Hi my name is Thomas Bickerdike and I have been a beekeeper for eight years and still consider myself a novice as the bees have plenty to teach me. I am a joiner and occasional cabinetmaker I live on a 45’ narrowboat called Dovetail and she generates all my electric and keeps me warm and cosy. We dont have a home mooring but hold what is called a continuous cruising licence and have to move to a new location every 14 days. I have approx 3000 miles of inland waterways to navigate and in time may just cover it all but for now I have work and beekeeping duties so only move up and down a 35 mile stretch of the Grand Union Canal skimming the outskirts of London.
I just love this way of life and the canals are just wonderful, small oases of wildlife and great engineering built at a time when digging was mostly by hand. In most cases dug by the extremely hard working Irish that were called navigators and later shortened to navis and still often mentioned today but unfortunately often in a derogatory manor but to me they have the greatest respect.
I dont overcomplicate beekeeping and try to keep it simple. I see my relationship with the bees as a partnership with them having the leading role. I dont take all their honey only the surplus and minimize feeding and any treatments. I obviously manage them, but dont try and push them to do things they are not ready to do or capable to do. The single biggest thing I let the bees do is let them build natural comb and think this is as important to the bees health and well being as producing honey. So as to allow the bees to build all this natural comb I dont use wax foundation sheets in my hives, but only small starter strips to start the bees building straight comb. This natural comb allows the bees to construct a nest as close as possible to a natural nest in the wild, although be it within a framed hive.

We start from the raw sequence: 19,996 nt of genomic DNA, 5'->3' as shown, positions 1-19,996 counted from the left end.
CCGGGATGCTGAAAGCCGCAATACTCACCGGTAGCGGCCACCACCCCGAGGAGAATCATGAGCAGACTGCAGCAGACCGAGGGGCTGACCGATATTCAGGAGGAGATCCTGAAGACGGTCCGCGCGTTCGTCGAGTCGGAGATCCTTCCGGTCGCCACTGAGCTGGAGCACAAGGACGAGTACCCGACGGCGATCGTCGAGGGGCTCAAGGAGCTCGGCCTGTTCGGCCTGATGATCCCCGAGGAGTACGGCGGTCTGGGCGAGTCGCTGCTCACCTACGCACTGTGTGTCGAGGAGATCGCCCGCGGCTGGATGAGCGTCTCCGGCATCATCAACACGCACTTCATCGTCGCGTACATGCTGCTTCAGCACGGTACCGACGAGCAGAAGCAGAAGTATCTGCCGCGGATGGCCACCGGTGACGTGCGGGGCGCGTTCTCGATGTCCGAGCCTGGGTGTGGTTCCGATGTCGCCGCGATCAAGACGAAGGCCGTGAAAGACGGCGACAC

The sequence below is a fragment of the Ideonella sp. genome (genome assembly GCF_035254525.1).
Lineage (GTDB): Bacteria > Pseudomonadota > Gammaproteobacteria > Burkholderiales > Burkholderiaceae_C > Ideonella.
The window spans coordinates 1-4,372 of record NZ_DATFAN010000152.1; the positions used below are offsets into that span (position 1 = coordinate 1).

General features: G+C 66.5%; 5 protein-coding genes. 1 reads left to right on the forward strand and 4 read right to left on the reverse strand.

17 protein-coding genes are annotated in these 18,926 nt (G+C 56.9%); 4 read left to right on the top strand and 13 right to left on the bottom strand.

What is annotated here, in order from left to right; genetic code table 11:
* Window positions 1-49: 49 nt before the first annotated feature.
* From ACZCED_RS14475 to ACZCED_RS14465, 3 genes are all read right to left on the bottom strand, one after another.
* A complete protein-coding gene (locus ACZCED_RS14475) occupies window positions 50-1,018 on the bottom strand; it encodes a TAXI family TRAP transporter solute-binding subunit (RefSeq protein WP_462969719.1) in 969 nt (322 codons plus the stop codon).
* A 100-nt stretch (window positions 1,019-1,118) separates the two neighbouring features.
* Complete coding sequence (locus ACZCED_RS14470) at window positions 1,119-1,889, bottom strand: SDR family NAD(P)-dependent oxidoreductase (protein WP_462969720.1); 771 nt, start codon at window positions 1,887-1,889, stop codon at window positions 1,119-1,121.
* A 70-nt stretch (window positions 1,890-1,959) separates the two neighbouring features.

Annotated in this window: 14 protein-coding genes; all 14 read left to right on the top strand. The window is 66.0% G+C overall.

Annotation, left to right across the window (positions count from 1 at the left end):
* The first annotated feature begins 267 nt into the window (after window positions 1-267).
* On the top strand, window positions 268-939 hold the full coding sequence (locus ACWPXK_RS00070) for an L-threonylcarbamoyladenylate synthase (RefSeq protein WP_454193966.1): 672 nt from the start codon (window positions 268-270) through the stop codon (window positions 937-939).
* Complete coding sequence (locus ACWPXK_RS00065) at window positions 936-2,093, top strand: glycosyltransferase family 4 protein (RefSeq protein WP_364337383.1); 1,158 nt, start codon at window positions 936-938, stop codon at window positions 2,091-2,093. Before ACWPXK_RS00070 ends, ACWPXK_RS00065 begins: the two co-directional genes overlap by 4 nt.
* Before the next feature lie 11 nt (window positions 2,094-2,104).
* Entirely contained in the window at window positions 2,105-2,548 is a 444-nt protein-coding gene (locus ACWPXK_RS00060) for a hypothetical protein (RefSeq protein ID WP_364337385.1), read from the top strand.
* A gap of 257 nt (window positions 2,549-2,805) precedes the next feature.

When I fully converted my bees to natural comb I noticed an improvement as they seemed more relaxed and less stressed. They produced as much if not more honey and cope equally well from the common diseases that can affect bees despite all the warnings of pending doom I received from more conventional beekeepers. “You will get no honey” “You will have a varroa factory” were two of the most common comments I received. I probably could get more honey, but then I would have to push the bees to get it and my bees happily produce more than enough for me and themselves. Varroa is still present, but I think its no worse if anything less of a problem and I manage to keep healthy bees with less treatments than most people I know and mild treatments at that.